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WordPress: Hero With Half a Dozen Faces

WordPress is a widely used PHP/MYSQL blog platform or to quote directly from the source: “WordPress is a state-of-the-art semantic personal publishing platform with a focus on aesthetics, web standards, and usability.” See the OSLiving Archive entry for more information.

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In Retrospect
WordPress (WP) began in 2003 as a fork of the blog engine known as b2. The project was a joint venture by Matt Mullenweg and Mike Little. 2003 was in many ways a significant year in blog history; not only did it mark the launch of WordPress, but it was also the year in which Pyralab’s 4 year old platform, Blogger, was taken over by Google. And whereas Pyralabs had previously charged for a number of its services, Google stepped in and offered the ‘premium’ elements for free.

The third pillar underpinning the ‘blogopshere’ at that point was Movable Type (MT). It was only last year (June 2007) that the decision was made to release MT software under a GPLv2 license; prior to this it had been a closed source, fee-based platform. Then in 2004 came the release of version 3.0 and with it the famous/infamous decision to adopt tighter restrictions on licensing fees. This decision prompted a significant portion of the MT userbase to shift to the up and coming Open Source platform known as WordPress. Click here to continue reading

Dreamlinux 3.0 RC3 Hits The Web

Dreamlinux is a modern and modular Linux system that can be run directly from a CD and optionally be easily installed onto your hard drive. See the OSLiving Archive entry for a quick overview.

Dreamlinux 3.0 RC 3

The dev guys from Dreamlinux brought us the third release candidate for Dreamlinux 3.0, with the gnome-applets revised and a better installer. Some of the installer’s features were rolled back due to some security issues.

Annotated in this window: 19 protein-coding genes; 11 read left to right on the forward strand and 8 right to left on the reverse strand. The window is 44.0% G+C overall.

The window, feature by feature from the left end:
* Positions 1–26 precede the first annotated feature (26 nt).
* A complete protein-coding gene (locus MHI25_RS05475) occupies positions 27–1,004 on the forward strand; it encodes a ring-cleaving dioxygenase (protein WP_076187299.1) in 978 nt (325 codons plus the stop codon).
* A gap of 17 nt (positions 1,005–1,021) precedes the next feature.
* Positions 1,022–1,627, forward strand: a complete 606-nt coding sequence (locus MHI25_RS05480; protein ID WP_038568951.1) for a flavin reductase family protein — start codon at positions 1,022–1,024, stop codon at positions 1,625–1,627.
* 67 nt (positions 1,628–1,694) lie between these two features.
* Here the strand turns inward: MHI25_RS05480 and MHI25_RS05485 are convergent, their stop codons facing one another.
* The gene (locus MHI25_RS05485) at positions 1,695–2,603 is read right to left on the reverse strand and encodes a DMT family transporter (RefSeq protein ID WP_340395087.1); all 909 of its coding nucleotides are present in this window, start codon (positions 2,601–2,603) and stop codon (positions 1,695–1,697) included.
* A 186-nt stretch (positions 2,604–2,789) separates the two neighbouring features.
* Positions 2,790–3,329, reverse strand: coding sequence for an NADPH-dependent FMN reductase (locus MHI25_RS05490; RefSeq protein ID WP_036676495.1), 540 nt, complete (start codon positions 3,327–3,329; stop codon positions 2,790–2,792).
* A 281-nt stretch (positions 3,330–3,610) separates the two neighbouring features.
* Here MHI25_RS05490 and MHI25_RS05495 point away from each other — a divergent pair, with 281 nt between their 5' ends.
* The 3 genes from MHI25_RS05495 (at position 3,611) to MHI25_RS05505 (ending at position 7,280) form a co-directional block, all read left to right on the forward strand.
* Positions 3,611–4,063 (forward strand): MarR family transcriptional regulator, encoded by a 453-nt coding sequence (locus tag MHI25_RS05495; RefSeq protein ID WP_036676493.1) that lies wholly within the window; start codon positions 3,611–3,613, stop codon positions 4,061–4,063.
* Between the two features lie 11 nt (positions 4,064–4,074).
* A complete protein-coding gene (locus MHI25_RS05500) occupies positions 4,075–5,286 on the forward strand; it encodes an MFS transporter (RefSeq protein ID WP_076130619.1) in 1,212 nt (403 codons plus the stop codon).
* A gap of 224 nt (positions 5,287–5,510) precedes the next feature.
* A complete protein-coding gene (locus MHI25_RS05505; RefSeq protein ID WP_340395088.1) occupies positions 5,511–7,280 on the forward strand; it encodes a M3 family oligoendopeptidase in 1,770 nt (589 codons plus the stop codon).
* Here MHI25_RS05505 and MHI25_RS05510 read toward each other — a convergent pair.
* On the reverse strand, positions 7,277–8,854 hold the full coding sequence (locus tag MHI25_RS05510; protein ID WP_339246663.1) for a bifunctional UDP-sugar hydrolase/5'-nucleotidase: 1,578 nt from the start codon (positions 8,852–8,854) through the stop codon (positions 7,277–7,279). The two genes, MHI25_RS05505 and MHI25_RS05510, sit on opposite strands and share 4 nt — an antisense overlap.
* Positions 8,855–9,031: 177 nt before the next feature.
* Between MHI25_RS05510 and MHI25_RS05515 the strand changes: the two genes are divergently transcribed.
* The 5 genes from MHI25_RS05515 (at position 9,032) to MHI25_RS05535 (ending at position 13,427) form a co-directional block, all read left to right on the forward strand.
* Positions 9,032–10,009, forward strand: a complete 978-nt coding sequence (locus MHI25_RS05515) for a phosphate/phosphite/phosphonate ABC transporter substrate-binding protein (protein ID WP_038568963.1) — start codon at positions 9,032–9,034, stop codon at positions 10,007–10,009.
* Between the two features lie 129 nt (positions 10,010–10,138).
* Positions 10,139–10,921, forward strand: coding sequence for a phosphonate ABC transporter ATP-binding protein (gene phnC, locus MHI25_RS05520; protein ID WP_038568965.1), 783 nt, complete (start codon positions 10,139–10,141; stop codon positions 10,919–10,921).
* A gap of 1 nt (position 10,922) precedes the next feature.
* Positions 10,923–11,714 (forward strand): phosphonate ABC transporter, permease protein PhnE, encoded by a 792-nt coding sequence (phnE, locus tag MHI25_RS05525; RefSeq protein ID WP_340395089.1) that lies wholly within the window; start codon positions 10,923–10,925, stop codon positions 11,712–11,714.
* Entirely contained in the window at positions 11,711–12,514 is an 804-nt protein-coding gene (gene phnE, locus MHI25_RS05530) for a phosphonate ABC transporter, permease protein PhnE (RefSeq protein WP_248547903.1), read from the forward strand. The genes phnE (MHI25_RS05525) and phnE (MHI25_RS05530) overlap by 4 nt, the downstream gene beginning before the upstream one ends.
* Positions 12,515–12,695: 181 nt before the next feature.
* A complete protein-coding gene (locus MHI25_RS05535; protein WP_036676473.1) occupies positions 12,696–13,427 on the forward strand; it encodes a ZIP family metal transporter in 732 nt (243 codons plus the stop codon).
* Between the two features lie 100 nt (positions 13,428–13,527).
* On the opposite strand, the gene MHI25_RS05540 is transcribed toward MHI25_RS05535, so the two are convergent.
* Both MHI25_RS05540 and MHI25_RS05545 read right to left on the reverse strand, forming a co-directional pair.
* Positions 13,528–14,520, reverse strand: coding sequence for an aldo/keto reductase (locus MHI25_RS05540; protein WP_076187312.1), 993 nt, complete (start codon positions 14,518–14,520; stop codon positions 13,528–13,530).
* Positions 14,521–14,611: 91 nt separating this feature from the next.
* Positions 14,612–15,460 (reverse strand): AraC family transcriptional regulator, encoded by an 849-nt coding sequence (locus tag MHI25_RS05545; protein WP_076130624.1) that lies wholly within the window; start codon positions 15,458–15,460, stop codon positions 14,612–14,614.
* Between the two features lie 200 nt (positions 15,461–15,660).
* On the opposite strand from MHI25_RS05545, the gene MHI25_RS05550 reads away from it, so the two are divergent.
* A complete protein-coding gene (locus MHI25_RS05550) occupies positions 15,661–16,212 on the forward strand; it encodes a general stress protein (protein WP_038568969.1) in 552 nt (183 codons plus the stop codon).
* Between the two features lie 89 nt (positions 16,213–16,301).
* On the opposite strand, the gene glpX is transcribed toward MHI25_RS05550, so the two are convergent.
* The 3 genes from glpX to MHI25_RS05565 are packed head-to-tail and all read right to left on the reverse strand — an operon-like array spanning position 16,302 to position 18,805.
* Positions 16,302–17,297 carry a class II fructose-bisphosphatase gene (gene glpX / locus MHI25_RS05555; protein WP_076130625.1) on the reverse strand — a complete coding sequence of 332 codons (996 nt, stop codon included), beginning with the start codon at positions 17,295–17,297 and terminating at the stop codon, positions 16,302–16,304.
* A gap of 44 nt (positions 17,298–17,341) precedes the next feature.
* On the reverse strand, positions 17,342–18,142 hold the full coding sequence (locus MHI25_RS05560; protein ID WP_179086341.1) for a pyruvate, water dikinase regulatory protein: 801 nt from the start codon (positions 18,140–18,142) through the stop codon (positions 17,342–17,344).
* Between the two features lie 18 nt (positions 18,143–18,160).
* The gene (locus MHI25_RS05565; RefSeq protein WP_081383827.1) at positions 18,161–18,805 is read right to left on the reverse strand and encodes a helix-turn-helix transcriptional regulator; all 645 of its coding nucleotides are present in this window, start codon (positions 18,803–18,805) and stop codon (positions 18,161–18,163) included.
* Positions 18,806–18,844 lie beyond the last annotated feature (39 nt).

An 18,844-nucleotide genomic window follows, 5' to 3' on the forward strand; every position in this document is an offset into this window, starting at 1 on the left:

They say that they’ve tested Dreamlinux RC3 and no serious issues were detected, but to be sure, they are releasing it out in the wild, so the users can get their hands on the distro and check everything out. There will certainly be some things that ‘slipped through the testing net’.

I haven’t had the chance to seriously test the RCs, so I never encountered any problems with the reported Places and Desktop menu items that didn’t show up correctly – this now seems to be fixed. However, I did have problems installing the distro on my hard disk, due to the installer not using an entire disk and formatting it correctly. I had to manually edit the partition table and then use the partitions I made. I hope that the roll back fixes this annoying bug, since its enought to make a ‘normal’ user give up and choose a different distro.

There are a number of new codecs in this current release candidate, such as monkeys-audio and ape from xmms for example. AWN is much more user friendly now, with a nice set of applets set up by default. We now have a brand new service, called “Preload”, that optimizes memory usage on systems with more than 256 MB of RAM. You will have to turn it on manually, by going in to the Dreamlinux Control Panel – a very, very Mac-style thing – at the Services option. A restart is also required to make the changes available the next time you start your computer.

Dreamlinux’s own apps for detecting and managing the X.org configuration file for standard input/output devices got their share of improvements, thus making Dreamlinux a much more stable distro.

If you want to find out more about Dreamlinux, visit the official site or take a look at the release notes for Dreamlinux 3.0 RC3.

UPDATE: Dreamlinux 3.0 Final was released a couple of hours ago!! Read the announcement here. I’ll be covering the changes over the next few days, so stay tuned!

Log Book Part 1: Starting out